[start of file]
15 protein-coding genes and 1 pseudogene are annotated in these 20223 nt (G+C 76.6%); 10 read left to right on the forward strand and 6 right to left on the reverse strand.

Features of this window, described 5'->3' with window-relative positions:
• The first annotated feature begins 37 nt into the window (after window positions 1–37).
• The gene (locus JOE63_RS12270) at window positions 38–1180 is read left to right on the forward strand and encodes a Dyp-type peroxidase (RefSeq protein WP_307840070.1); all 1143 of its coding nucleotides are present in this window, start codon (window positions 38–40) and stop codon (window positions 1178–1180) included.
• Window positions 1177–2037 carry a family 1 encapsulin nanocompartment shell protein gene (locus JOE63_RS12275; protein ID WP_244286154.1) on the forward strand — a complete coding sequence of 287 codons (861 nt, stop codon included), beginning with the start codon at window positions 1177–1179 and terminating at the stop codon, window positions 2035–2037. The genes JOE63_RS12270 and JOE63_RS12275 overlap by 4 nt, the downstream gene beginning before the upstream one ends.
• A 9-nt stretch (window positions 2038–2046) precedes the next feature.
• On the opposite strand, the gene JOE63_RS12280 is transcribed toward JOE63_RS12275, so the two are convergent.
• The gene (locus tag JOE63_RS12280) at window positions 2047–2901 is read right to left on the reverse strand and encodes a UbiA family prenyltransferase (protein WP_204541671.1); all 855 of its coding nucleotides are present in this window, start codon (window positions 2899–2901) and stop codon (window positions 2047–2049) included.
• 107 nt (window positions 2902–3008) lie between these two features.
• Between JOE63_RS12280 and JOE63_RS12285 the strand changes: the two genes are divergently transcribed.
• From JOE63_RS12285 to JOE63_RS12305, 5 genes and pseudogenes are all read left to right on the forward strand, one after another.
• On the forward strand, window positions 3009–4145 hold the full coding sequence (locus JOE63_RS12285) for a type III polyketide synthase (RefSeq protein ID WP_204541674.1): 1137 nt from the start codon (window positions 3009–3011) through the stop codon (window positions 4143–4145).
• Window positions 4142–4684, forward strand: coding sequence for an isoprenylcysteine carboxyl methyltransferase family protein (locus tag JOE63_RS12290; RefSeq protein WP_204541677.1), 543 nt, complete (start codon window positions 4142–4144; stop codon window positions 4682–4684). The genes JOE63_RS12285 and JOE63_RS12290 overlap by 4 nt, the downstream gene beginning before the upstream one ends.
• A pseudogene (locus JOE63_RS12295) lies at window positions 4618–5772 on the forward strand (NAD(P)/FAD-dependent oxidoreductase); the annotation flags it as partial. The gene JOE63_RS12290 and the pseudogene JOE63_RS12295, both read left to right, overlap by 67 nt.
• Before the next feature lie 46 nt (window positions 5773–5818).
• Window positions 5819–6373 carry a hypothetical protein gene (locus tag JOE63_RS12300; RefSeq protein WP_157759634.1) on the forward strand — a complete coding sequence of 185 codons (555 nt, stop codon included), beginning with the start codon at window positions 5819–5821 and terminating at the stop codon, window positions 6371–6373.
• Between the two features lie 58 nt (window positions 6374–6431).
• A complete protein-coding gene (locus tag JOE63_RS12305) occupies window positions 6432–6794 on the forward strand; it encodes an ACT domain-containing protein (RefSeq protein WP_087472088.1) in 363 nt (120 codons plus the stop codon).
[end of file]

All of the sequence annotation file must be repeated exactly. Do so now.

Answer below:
15 protein-coding genes and 1 pseudogene are annotated in these 20223 nt (G+C 76.6%); 10 read left to right on the forward strand and 6 right to left on the reverse strand.

Features of this window, described 5'->3' with window-relative positions:
• The first annotated feature begins 37 nt into the window (after window positions 1–37).
• The gene (locus JOE63_RS12270) at window positions 38–1180 is read left to right on the forward strand and encodes a Dyp-type peroxidase (RefSeq protein WP_307840070.1); all 1143 of its coding nucleotides are present in this window, start codon (window positions 38–40) and stop codon (window positions 1178–1180) included.
• Window positions 1177–2037 carry a family 1 encapsulin nanocompartment shell protein gene (locus JOE63_RS12275; protein ID WP_244286154.1) on the forward strand — a complete coding sequence of 287 codons (861 nt, stop codon included), beginning with the start codon at window positions 1177–1179 and terminating at the stop codon, window positions 2035–2037. The genes JOE63_RS12270 and JOE63_RS12275 overlap by 4 nt, the downstream gene beginning before the upstream one ends.
• A 9-nt stretch (window positions 2038–2046) precedes the next feature.
• On the opposite strand, the gene JOE63_RS12280 is transcribed toward JOE63_RS12275, so the two are convergent.
• The gene (locus tag JOE63_RS12280) at window positions 2047–2901 is read right to left on the reverse strand and encodes a UbiA family prenyltransferase (protein WP_204541671.1); all 855 of its coding nucleotides are present in this window, start codon (window positions 2899–2901) and stop codon (window positions 2047–2049) included.
• 107 nt (window positions 2902–3008) lie between these two features.
• Between JOE63_RS12280 and JOE63_RS12285 the strand changes: the two genes are divergently transcribed.
• From JOE63_RS12285 to JOE63_RS12305, 5 genes and pseudogenes are all read left to right on the forward strand, one after another.
• On the forward strand, window positions 3009–4145 hold the full coding sequence (locus JOE63_RS12285) for a type III polyketide synthase (RefSeq protein ID WP_204541674.1): 1137 nt from the start codon (window positions 3009–3011) through the stop codon (window positions 4143–4145).
• Window positions 4142–4684, forward strand: coding sequence for an isoprenylcysteine carboxyl methyltransferase family protein (locus tag JOE63_RS12290; RefSeq protein WP_204541677.1), 543 nt, complete (start codon window positions 4142–4144; stop codon window positions 4682–4684). The genes JOE63_RS12285 and JOE63_RS12290 overlap by 4 nt, the downstream gene beginning before the upstream one ends.
• A pseudogene (locus JOE63_RS12295) lies at window positions 4618–5772 on the forward strand (NAD(P)/FAD-dependent oxidoreductase); the annotation flags it as partial. The gene JOE63_RS12290 and the pseudogene JOE63_RS12295, both read left to right, overlap by 67 nt.
• Before the next feature lie 46 nt (window positions 5773–5818).
• Window positions 5819–6373 carry a hypothetical protein gene (locus tag JOE63_RS12300; RefSeq protein WP_157759634.1) on the forward strand — a complete coding sequence of 185 codons (555 nt, stop codon included), beginning with the start codon at window positions 5819–5821 and terminating at the stop codon, window positions 6371–6373.
• Between the two features lie 58 nt (window positions 6374–6431).
• A complete protein-coding gene (locus tag JOE63_RS12305) occupies window positions 6432–6794 on the forward strand; it encodes an ACT domain-containing protein (RefSeq protein WP_087472088.1) in 363 nt (120 codons plus the stop codon).